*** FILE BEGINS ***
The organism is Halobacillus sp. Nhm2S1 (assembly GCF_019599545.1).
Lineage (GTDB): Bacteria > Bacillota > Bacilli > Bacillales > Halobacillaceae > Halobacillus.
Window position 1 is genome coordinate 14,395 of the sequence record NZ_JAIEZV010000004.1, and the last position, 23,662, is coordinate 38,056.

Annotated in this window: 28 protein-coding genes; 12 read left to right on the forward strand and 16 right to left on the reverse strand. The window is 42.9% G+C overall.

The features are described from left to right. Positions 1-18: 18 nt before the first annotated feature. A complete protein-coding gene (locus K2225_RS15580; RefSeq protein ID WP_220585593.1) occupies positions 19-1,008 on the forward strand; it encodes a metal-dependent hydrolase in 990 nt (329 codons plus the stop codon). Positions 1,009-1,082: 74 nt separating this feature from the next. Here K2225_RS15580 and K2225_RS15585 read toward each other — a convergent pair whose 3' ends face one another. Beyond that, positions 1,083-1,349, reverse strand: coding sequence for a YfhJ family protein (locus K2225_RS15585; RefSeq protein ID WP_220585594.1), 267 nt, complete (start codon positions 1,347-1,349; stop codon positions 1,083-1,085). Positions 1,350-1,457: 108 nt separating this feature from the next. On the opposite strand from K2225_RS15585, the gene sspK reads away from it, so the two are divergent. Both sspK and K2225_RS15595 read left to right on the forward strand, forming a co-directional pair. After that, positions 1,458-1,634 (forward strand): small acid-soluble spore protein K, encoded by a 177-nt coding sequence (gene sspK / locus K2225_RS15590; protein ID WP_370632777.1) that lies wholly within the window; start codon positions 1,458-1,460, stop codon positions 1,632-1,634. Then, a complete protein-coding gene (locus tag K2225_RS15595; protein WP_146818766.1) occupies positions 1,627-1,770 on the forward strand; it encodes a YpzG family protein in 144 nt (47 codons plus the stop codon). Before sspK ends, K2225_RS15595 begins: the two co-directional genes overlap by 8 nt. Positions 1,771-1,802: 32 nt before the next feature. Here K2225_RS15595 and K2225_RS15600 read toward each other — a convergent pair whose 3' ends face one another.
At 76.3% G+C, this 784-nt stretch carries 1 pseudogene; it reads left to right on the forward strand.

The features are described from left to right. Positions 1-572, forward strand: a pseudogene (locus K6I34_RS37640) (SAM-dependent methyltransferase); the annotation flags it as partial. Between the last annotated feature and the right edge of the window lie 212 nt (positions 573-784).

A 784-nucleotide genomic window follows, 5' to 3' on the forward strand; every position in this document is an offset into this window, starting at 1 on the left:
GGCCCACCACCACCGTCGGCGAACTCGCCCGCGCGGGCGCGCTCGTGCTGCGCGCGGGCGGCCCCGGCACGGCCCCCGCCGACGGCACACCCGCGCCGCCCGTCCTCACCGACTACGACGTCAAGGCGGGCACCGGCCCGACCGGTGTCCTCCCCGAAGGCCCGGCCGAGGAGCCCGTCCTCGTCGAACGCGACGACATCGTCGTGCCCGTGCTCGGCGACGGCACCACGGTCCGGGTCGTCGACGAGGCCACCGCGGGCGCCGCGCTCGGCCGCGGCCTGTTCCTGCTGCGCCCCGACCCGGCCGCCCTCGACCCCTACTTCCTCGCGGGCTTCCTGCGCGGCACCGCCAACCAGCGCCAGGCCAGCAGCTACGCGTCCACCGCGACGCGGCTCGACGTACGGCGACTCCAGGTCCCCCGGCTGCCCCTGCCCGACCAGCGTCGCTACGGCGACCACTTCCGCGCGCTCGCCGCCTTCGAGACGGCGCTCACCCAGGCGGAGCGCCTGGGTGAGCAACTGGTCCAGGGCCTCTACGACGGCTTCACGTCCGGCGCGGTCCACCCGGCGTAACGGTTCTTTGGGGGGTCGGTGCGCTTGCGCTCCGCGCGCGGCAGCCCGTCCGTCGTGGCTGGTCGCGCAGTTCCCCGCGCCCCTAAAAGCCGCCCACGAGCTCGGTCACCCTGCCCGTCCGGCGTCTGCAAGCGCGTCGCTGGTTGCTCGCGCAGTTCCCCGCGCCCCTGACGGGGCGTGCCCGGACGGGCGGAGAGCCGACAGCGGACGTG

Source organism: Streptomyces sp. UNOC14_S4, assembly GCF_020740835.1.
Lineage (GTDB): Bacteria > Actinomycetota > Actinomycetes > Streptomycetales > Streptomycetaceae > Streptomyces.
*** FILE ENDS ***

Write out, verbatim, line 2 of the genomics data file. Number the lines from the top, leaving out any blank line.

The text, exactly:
Lineage (GTDB): Bacteria > Bacillota > Bacilli > Bacillales > Halobacillaceae > Halobacillus.